On an early morning stroll to a CPR/First Aid training session, I had taken a nasty fall… one like I had never experienced before. Despite the irony of where I was headed and what just happened to me, I also realized that there was no one around to help me off the ground. I had managed to hit my face on the box of books I was carrying to training, tore a significant amount of skin off my right knee, and landed hard on the cement onto my left shoulder and arm. I’m not sure when exactly my embarrassment set in, but it must have been immediately after a woman’s voice hovered over me asking if I needed help. A man’s voice soon followed close to my head asking if I was in any pain. In my adult life, I have fallen down or tripped a total of eight times. Out of those eight times, someone came along to help me only twice. This last fall was the second time, making this fall #8. Despite my embarrassment at being a grown woman who had fallen down AGAIN, these two good Samaritans stopped, showed me kindness, concern, and care, and stayed with me until emergency personnel could attend to me.
While in the emergency room of a hospital, I had time to reflect on the reasons why more people do not stop to help a person who is obviously in need of assistance. Having been certified in First Aid and CPR in the past, I remembered our instructors telling us that people react out of fear themselves. Some fear they might not be able to help the right way, while others fear possible backlash from assisting someone. Still others may tell themselves that someone “else” more qualified will come to a person’s aid. All this boils down to the fear that something bad might come back to the person providing assistance. In nearly all of the 50 United States, there is some form of Good Samaritan law that not only dictates how people are to behave, but also “protects” them from backlash or consequences that may occur from one’s efforts to assist an injured person. For a definition of Good Samaritan Laws, see http://definitions.uslegal.com/g/good-samaritans.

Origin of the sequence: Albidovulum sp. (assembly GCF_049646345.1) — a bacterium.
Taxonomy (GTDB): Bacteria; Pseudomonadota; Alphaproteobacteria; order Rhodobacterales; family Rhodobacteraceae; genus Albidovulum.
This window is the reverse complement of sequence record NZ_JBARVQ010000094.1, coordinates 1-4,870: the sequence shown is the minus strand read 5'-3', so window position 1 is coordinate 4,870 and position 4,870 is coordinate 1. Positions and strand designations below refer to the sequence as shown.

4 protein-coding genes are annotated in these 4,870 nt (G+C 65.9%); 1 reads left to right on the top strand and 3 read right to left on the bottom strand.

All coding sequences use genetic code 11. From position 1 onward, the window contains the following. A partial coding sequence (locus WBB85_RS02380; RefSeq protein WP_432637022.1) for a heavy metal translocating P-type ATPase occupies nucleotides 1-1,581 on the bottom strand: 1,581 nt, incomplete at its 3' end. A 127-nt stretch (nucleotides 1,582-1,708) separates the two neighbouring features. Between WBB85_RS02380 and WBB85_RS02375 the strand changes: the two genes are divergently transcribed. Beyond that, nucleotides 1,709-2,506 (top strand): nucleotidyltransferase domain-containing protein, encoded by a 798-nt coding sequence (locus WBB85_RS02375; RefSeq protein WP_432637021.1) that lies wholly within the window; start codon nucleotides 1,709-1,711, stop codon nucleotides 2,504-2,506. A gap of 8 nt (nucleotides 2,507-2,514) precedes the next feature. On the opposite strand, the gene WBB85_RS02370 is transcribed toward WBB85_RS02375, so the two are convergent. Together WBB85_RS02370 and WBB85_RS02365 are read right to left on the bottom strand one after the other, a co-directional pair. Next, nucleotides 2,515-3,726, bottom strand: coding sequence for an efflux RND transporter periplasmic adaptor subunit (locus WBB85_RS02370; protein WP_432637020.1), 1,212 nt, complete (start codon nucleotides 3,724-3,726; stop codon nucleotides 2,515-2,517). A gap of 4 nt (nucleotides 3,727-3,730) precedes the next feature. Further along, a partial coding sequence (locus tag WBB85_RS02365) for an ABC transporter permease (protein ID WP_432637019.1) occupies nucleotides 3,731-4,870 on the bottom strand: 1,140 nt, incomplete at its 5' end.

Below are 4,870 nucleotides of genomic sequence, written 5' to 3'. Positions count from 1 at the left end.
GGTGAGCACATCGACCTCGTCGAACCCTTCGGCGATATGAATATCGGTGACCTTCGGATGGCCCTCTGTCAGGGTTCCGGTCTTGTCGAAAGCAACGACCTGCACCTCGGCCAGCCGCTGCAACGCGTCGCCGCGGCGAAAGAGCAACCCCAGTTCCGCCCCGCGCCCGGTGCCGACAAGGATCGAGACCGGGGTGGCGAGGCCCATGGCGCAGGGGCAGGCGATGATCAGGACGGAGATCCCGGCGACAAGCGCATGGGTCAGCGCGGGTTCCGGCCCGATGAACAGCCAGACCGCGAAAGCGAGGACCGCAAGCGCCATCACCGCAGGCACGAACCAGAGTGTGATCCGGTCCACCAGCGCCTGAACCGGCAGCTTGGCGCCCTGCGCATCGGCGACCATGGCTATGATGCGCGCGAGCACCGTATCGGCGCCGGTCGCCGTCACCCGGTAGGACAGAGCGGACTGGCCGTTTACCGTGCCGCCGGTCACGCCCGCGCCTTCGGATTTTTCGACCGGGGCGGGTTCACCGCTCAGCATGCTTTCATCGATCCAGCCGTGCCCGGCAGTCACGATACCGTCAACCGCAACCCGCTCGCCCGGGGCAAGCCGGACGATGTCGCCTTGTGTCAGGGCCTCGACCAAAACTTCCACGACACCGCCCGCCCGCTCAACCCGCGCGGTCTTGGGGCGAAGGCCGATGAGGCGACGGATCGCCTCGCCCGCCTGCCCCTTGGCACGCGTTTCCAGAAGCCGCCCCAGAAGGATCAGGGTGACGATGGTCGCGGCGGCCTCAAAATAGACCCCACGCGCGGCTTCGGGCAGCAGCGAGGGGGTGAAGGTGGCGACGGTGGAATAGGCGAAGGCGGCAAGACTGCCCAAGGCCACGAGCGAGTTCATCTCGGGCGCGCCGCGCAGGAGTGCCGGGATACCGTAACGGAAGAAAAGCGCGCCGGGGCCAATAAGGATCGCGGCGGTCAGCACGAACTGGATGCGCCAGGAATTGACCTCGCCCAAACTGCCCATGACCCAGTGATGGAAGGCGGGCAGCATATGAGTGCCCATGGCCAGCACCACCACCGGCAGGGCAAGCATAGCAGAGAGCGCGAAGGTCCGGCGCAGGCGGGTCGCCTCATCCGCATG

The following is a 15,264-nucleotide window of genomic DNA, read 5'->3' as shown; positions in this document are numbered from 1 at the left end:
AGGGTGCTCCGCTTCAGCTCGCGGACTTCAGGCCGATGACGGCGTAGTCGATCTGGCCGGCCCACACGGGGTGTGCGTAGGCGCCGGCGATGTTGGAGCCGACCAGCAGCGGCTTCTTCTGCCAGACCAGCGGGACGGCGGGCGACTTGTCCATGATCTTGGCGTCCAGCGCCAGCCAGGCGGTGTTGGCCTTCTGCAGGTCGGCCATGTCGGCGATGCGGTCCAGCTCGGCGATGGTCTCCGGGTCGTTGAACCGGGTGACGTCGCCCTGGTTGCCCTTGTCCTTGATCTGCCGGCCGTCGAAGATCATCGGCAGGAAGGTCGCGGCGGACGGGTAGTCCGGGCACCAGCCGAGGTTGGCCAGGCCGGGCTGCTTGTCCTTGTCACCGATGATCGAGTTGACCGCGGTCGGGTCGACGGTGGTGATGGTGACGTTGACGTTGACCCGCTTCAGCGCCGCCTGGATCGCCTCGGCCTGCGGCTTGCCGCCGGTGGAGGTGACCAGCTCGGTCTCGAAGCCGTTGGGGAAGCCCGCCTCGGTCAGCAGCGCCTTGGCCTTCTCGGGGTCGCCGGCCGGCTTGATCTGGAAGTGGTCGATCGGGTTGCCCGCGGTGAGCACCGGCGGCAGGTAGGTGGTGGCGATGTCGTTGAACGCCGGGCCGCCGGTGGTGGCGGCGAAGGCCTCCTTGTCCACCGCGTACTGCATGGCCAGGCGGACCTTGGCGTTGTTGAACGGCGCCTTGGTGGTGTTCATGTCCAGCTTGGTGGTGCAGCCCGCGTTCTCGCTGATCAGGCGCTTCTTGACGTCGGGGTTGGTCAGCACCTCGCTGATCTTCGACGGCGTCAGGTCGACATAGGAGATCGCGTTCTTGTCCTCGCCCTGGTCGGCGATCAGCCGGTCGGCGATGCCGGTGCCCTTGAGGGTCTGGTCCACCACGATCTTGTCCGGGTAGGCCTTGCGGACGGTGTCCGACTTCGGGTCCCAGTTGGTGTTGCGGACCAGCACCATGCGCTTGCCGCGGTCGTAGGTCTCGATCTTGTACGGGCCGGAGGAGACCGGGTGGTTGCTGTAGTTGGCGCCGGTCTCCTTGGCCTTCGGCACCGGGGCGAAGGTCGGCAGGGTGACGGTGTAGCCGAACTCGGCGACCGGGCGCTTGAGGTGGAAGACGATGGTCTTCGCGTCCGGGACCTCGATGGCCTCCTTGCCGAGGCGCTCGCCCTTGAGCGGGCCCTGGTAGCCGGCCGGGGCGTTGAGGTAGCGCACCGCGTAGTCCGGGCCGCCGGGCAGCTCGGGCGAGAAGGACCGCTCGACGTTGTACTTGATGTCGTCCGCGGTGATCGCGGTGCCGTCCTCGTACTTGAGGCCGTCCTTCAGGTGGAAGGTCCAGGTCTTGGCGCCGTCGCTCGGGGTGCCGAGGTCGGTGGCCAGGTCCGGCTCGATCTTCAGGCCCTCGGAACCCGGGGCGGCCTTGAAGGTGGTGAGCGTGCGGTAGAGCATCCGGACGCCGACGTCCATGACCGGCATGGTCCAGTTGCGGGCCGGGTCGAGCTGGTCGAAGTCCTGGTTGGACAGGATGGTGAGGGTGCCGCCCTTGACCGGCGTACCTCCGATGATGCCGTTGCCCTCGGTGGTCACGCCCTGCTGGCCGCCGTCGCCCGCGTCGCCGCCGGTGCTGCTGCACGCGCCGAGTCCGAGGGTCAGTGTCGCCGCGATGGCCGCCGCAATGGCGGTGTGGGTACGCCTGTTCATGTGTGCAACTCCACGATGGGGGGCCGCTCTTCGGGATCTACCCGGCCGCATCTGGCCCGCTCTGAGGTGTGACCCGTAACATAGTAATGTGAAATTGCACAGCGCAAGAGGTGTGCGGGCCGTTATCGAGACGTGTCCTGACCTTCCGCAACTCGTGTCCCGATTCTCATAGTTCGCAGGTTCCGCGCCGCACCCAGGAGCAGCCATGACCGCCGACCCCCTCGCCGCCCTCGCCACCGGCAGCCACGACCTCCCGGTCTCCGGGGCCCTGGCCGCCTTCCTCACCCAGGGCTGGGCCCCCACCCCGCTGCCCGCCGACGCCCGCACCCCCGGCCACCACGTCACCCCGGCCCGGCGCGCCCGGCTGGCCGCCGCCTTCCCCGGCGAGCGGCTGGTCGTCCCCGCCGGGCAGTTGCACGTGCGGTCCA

Regardless of what you believe an individual’s responsibility may be in an emergency situation like the one that happened to me, it isn’t just a good thing to do… it is the “right” thing to do. I have often mentioned in previous blogs that we are all our brothers’ and sisters’ keepers. In my each book of The Last Prophet series thus far, the main character(s) has/have stressed that we were created to care for each other. Sophia, the main character in the entire series, states this over and over again, but most especially when it is delivered in her visions or in the messages she delivers from God. By The Creator’s design, we were made to love our neighbors as we love ourselves. That includes taking care of one another. The very parable of the Good Samaritan in the Bible is the example used across religions, faith practices, and spiritual leaders of all walks. It’s just the “right” thing to do. Unfortunately, not everyone feels comfortable doing so. However, for me, I am thankful to the man and woman who stopped to help me this past week. My gratitude goes out to my two special angels who attended to my needs. Namasté.
If given the situation I mentioned above, would you stop to help someone in need? Do you think we are our brothers’ and sisters’ keepers? Please comment in the space provided.
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